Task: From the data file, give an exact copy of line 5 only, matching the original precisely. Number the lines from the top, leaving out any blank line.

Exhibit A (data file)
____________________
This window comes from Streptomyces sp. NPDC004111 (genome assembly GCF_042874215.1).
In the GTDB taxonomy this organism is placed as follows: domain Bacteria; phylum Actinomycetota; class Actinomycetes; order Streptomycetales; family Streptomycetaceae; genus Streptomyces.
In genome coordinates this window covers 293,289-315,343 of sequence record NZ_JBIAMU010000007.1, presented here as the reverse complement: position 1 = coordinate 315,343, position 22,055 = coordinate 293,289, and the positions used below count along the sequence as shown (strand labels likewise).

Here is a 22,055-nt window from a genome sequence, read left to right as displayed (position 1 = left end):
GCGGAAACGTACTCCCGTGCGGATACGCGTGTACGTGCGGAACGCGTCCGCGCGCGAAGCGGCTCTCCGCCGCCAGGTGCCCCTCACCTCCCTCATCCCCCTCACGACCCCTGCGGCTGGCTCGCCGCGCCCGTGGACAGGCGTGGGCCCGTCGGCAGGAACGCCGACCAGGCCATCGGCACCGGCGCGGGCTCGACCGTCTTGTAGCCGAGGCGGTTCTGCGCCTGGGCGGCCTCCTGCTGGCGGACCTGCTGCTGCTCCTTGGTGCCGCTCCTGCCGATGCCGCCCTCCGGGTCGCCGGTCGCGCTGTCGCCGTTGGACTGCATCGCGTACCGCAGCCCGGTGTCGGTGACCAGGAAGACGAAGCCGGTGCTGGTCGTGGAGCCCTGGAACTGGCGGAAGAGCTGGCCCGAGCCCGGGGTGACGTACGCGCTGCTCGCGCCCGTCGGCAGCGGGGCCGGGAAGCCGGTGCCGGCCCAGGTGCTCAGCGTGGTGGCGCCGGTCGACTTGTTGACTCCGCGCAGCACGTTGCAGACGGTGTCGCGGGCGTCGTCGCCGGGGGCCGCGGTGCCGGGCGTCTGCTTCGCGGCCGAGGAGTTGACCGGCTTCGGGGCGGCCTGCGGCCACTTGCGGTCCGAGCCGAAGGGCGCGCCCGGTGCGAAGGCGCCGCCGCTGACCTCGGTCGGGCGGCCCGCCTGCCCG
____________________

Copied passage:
GCGGAAACGTACTCCCGTGCGGATACGCGTGTACGTGCGGAACGCGTCCGCGCGCGAAGCGGCTCTCCGCCGCCAGGTGCCCCTCACCTCCCTCATCCCCCTCACGACCCCTGCGGCTGGCTCGCCGCGCCCGTGGACAGGCGTGGGCCCGTCGGCAGGAACGCCGACCAGGCCATCGGCACCGGCGCGGGCTCGACCGTCTTGTAGCCGAGGCGGTTCTGCGCCTGGGCGGCCTCCTGCTGGCGGACCTGCTGCTGCTCCTTGGTGCCGCTCCTGCCGATGCCGCCCTCCGGGTCGCCGGTCGCGCTGTCGCCGTTGGACTGCATCGCGTACCGCAGCCCGGTGTCGGTGACCAGGAAGACGAAGCCGGTGCTGGTCGTGGAGCCCTGGAACTGGCGGAAGAGCTGGCCCGAGCCCGGGGTGACGTACGCGCTGCTCGCGCCCGTCGGCAGCGGGGCCGGGAAGCCGGTGCCGGCCCAGGTGCTCAGCGTGGTGGCGCCGGTCGACTTGTTGACTCCGCGCAGCACGTTGCAGACGGTGTCGCGGGCGTCGTCGCCGGGGGCCGCGGTGCCGGGCGTCTGCTTCGCGGCCGAGGAGTTGACCGGCTTCGGGGCGGCCTGCGGCCACTTGCGGTCCGAGCCGAAGGGCGCGCCCGGTGCGAAGGCGCCGCCGCTGACCTCGGTCGGGCGGCCCGCCTGCCCG